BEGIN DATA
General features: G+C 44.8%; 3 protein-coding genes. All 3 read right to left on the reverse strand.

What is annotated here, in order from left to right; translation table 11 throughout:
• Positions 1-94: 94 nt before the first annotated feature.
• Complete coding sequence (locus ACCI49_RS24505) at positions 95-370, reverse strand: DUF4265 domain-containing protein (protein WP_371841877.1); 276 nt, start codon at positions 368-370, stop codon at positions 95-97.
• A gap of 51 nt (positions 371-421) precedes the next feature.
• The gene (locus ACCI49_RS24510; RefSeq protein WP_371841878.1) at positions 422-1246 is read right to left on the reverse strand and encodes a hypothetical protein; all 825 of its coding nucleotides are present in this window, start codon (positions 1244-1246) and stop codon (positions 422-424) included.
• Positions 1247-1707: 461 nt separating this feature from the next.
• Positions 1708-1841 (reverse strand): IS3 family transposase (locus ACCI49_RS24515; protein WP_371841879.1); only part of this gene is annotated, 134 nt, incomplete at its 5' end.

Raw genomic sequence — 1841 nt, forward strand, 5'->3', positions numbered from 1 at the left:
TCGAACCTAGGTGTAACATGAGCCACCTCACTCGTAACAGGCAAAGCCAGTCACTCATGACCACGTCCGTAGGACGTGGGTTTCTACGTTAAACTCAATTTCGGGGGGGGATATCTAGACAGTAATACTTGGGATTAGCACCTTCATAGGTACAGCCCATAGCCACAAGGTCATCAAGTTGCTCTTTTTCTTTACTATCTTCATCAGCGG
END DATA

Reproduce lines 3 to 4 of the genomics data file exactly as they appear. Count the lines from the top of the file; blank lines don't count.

• Positions 1-94: 94 nt before the first annotated feature.
• Complete coding sequence (locus ACCI49_RS24505) at positions 95-370, reverse strand: DUF4265 domain-containing protein (protein WP_371841877.1); 276 nt, start codon at positions 368-370, stop codon at positions 95-97.